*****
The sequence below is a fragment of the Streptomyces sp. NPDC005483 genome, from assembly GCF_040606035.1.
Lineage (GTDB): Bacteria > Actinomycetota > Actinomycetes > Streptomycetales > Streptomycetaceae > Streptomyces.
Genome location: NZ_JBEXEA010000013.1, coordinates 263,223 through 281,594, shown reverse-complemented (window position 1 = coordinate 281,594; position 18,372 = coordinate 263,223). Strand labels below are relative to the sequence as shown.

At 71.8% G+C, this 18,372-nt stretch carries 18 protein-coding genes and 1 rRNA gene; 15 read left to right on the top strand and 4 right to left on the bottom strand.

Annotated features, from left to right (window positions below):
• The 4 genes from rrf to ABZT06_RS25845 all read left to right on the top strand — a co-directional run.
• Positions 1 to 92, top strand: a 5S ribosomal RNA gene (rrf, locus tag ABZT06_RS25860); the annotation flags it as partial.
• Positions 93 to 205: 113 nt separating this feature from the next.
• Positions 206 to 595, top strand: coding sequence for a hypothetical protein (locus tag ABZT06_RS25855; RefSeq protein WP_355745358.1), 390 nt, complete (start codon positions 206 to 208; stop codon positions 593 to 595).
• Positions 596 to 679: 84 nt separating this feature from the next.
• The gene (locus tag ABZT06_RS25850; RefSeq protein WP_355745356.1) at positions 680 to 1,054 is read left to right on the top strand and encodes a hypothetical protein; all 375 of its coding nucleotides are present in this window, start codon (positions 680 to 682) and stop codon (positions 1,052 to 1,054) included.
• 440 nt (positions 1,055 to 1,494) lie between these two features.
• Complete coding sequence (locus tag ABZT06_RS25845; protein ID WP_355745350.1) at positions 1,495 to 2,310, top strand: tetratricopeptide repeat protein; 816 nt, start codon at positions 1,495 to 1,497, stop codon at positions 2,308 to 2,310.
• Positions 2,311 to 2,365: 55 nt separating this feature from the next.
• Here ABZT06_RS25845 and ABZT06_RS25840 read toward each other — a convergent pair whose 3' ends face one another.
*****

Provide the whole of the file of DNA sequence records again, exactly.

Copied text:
The sequence below is a fragment of the Streptomyces sp. NPDC005483 genome, from assembly GCF_040606035.1.
Lineage (GTDB): Bacteria > Actinomycetota > Actinomycetes > Streptomycetales > Streptomycetaceae > Streptomyces.
Genome location: NZ_JBEXEA010000013.1, coordinates 263,223 through 281,594, shown reverse-complemented (window position 1 = coordinate 281,594; position 18,372 = coordinate 263,223). Strand labels below are relative to the sequence as shown.

At 71.8% G+C, this 18,372-nt stretch carries 18 protein-coding genes and 1 rRNA gene; 15 read left to right on the top strand and 4 right to left on the bottom strand.

Annotated features, from left to right (window positions below):
• The 4 genes from rrf to ABZT06_RS25845 all read left to right on the top strand — a co-directional run.
• Positions 1 to 92, top strand: a 5S ribosomal RNA gene (rrf, locus tag ABZT06_RS25860); the annotation flags it as partial.
• Positions 93 to 205: 113 nt separating this feature from the next.
• Positions 206 to 595, top strand: coding sequence for a hypothetical protein (locus tag ABZT06_RS25855; RefSeq protein WP_355745358.1), 390 nt, complete (start codon positions 206 to 208; stop codon positions 593 to 595).
• Positions 596 to 679: 84 nt separating this feature from the next.
• The gene (locus tag ABZT06_RS25850; RefSeq protein WP_355745356.1) at positions 680 to 1,054 is read left to right on the top strand and encodes a hypothetical protein; all 375 of its coding nucleotides are present in this window, start codon (positions 680 to 682) and stop codon (positions 1,052 to 1,054) included.
• 440 nt (positions 1,055 to 1,494) lie between these two features.
• Complete coding sequence (locus tag ABZT06_RS25845; protein ID WP_355745350.1) at positions 1,495 to 2,310, top strand: tetratricopeptide repeat protein; 816 nt, start codon at positions 1,495 to 1,497, stop codon at positions 2,308 to 2,310.
• Positions 2,311 to 2,365: 55 nt separating this feature from the next.
• Here ABZT06_RS25845 and ABZT06_RS25840 read toward each other — a convergent pair whose 3' ends face one another.